Eriq Fields got an email from Hallmark Cards last week that wasn’t heartfelt or funny.
The 111-year-old greeting-card company was shutting down its e-card service at the end of April.
No more emails with dancing Peanuts characters to celebrate happy occasions from birthdays to Fridays. No more saxophone-playing Santa. No more animated Maxine, the wisecracking, curmudgeonly senior citizen with her own line of cards.
“I was so upset when I saw it,” said Mr. Fields, a 48-year-old global manager for a telecom company who lives in Richardson, Texas. “It threw me.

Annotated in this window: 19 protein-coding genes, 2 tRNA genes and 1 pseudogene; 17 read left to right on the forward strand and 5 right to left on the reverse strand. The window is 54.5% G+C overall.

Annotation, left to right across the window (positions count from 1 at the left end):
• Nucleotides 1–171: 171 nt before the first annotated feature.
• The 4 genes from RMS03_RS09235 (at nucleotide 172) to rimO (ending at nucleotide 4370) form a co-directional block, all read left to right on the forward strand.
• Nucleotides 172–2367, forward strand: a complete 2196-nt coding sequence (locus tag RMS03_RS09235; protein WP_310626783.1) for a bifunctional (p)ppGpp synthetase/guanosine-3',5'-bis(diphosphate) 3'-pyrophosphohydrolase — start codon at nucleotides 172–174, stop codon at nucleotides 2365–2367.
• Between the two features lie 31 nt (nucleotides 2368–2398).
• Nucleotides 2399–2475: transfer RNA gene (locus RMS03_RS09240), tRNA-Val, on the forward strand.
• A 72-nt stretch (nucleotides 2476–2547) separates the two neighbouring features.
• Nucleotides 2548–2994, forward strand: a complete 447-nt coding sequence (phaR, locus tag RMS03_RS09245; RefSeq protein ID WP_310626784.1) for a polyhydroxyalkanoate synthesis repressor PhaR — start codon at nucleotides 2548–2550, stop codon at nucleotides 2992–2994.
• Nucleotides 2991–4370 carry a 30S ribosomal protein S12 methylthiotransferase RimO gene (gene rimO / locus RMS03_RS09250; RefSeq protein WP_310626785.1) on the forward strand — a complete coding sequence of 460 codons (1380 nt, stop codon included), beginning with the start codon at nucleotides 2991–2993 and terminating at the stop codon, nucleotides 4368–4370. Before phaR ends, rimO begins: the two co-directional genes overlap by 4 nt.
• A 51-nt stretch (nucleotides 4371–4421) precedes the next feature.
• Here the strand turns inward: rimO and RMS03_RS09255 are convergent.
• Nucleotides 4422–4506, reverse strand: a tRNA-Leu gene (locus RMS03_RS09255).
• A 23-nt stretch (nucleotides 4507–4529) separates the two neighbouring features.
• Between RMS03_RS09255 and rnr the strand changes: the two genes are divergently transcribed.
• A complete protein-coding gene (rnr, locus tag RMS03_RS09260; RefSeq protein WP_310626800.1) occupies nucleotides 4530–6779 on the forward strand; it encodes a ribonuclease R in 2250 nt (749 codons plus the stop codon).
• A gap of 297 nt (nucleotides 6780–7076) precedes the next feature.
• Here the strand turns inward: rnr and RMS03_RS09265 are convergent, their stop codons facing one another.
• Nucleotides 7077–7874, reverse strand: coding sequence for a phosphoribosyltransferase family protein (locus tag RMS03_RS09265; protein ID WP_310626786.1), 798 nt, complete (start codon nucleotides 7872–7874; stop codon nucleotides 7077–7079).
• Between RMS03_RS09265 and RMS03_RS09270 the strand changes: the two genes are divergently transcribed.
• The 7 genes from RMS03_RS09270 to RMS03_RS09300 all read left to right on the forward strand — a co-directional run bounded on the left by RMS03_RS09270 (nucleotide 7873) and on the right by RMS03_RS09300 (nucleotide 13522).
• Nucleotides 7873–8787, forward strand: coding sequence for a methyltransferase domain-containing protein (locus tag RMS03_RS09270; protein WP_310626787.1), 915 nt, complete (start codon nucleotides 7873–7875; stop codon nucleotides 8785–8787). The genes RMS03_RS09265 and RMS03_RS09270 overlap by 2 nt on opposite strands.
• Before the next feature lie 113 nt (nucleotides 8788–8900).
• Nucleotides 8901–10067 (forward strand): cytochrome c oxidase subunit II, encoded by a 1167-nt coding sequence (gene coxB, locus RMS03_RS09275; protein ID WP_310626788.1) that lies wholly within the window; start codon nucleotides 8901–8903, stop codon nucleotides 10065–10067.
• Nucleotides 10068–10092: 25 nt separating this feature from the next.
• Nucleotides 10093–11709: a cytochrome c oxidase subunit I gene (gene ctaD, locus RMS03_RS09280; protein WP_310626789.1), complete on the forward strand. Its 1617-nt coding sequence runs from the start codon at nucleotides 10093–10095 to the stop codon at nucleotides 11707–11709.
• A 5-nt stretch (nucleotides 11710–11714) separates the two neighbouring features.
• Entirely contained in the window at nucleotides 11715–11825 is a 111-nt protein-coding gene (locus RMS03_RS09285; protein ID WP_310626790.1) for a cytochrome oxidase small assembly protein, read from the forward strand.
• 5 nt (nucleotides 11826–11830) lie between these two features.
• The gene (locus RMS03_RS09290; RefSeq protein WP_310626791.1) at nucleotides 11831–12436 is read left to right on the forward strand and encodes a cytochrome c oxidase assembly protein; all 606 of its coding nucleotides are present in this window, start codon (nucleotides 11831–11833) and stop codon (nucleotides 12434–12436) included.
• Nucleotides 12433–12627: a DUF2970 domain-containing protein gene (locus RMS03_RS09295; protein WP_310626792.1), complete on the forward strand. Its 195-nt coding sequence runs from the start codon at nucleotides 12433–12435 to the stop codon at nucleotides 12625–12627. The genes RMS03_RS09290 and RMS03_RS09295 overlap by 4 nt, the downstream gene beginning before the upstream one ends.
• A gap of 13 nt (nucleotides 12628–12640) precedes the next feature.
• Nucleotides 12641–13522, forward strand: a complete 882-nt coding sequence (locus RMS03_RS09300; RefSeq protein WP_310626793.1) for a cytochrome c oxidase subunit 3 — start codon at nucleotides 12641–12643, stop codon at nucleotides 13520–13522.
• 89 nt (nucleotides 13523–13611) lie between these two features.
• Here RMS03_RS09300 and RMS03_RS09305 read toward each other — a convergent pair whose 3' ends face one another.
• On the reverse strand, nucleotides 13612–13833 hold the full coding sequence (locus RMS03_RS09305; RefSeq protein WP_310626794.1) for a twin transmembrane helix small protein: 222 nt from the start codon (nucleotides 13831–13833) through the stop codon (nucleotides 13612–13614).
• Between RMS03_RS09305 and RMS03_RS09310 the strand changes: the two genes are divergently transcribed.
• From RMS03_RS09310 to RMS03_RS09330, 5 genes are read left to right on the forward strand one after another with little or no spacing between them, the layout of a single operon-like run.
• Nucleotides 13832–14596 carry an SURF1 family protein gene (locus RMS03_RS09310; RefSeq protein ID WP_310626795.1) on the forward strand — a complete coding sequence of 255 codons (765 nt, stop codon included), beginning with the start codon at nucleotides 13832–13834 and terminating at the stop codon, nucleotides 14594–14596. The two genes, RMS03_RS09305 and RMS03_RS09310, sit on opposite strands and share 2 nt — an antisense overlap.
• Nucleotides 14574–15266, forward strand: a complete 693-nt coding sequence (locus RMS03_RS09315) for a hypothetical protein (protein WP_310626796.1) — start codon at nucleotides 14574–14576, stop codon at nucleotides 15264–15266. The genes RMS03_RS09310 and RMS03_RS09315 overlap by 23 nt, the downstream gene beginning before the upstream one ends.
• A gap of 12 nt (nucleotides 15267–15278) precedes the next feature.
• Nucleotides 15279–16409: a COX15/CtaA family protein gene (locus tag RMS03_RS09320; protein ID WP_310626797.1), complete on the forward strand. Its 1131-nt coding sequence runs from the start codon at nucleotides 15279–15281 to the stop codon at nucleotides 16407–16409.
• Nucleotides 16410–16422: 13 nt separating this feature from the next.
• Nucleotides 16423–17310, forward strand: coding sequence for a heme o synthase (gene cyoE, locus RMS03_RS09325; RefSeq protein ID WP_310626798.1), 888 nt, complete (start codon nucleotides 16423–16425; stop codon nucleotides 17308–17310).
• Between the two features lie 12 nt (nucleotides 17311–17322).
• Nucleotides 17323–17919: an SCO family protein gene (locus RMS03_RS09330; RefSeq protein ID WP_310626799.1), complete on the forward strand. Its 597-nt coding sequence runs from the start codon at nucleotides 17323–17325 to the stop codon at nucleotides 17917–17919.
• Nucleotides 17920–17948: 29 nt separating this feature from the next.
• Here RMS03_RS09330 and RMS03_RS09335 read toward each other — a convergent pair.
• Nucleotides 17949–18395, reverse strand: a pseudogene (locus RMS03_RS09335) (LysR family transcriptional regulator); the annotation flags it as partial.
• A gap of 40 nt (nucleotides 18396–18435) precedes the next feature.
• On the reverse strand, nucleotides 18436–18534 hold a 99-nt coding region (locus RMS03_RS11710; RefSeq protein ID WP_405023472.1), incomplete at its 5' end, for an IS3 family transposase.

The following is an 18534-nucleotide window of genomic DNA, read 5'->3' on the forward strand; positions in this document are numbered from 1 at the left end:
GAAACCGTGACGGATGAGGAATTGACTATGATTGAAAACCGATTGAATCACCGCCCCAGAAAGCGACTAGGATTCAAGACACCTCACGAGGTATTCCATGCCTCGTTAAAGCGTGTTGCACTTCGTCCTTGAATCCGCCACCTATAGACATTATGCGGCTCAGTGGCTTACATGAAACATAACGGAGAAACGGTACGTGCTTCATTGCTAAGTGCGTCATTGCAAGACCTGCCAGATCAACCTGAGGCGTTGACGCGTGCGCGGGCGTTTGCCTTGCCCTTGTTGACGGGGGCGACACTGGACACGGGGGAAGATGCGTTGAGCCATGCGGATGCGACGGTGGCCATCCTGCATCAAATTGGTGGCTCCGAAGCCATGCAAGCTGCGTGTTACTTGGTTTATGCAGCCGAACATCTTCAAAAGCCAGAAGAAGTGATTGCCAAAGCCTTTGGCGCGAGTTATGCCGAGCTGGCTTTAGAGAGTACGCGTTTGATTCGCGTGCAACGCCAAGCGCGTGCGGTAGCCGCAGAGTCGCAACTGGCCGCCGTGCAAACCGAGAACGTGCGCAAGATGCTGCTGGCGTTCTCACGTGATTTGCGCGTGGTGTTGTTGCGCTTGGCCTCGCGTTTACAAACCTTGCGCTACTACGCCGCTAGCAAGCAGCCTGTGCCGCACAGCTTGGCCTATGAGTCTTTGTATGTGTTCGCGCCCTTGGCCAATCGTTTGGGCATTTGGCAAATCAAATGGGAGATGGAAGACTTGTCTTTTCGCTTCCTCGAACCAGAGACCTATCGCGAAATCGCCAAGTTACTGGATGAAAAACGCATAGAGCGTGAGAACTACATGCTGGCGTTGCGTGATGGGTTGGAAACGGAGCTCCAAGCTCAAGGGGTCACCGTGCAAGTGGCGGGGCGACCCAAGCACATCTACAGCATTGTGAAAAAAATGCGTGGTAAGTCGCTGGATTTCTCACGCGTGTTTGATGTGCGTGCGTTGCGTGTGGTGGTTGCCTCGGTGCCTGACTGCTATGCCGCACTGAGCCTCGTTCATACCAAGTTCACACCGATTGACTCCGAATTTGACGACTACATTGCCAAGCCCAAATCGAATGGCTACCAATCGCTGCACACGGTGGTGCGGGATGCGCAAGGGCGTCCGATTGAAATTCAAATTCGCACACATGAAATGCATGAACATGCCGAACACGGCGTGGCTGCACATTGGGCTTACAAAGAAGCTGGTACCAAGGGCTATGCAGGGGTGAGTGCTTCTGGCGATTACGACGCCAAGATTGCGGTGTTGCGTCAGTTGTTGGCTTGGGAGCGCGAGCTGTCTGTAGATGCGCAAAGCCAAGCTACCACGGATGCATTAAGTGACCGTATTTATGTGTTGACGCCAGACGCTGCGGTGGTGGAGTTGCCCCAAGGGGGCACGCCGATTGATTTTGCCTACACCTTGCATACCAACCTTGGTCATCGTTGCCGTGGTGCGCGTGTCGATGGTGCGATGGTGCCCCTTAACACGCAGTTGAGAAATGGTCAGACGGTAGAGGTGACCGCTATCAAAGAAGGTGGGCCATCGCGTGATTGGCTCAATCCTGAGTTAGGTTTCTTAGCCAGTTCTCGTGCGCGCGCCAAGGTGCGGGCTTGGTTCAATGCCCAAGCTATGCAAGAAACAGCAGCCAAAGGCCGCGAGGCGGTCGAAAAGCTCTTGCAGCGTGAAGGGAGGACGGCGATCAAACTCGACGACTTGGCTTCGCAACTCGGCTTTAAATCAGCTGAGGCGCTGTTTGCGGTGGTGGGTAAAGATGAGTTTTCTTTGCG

The timing seemed puzzling to some fans of the beleaguered greeting-cards industry. With physical cards in long-term decline, the virtual version once seemed to offer a lifeline. E-card sales had stagnated before the pandemic, but digital-card companies say Covid-19 has fueled a resurgence as people seek ways to celebrate and connect remotely without worrying how many hands touched the envelope en route.